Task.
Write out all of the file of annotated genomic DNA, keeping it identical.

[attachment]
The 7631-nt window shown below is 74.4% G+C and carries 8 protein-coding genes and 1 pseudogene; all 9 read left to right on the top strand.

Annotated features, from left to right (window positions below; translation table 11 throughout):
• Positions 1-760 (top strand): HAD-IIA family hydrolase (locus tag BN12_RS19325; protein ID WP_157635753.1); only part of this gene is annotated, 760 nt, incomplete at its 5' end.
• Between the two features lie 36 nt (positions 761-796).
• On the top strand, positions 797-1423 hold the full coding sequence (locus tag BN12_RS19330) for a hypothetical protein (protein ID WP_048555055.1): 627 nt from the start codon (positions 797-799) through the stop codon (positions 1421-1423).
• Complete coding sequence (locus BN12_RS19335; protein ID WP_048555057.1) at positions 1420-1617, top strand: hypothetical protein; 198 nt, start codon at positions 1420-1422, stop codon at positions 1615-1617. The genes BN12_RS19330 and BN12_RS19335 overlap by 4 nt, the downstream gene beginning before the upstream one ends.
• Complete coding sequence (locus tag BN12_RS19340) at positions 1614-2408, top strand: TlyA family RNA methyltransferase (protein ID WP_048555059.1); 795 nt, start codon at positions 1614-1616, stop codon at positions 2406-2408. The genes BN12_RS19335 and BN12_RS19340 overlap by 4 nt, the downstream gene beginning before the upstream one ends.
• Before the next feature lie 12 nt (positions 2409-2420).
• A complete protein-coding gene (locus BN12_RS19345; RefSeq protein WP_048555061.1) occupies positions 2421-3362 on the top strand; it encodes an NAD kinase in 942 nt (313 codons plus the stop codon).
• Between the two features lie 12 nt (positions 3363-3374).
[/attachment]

The 7631-nt window shown below is 74.4% G+C and carries 8 protein-coding genes and 1 pseudogene; all 9 read left to right on the top strand.

Annotated features, from left to right (window positions below; translation table 11 throughout):
• Positions 1-760 (top strand): HAD-IIA family hydrolase (locus tag BN12_RS19325; protein ID WP_157635753.1); only part of this gene is annotated, 760 nt, incomplete at its 5' end.
• Between the two features lie 36 nt (positions 761-796).
• On the top strand, positions 797-1423 hold the full coding sequence (locus tag BN12_RS19330) for a hypothetical protein (protein ID WP_048555055.1): 627 nt from the start codon (positions 797-799) through the stop codon (positions 1421-1423).
• Complete coding sequence (locus BN12_RS19335; protein ID WP_048555057.1) at positions 1420-1617, top strand: hypothetical protein; 198 nt, start codon at positions 1420-1422, stop codon at positions 1615-1617. The genes BN12_RS19330 and BN12_RS19335 overlap by 4 nt, the downstream gene beginning before the upstream one ends.
• Complete coding sequence (locus tag BN12_RS19340) at positions 1614-2408, top strand: TlyA family RNA methyltransferase (protein ID WP_048555059.1); 795 nt, start codon at positions 1614-1616, stop codon at positions 2406-2408. The genes BN12_RS19335 and BN12_RS19340 overlap by 4 nt, the downstream gene beginning before the upstream one ends.
• Before the next feature lie 12 nt (positions 2409-2420).
• A complete protein-coding gene (locus BN12_RS19345; RefSeq protein WP_048555061.1) occupies positions 2421-3362 on the top strand; it encodes an NAD kinase in 942 nt (313 codons plus the stop codon).
• Between the two features lie 12 nt (positions 3363-3374).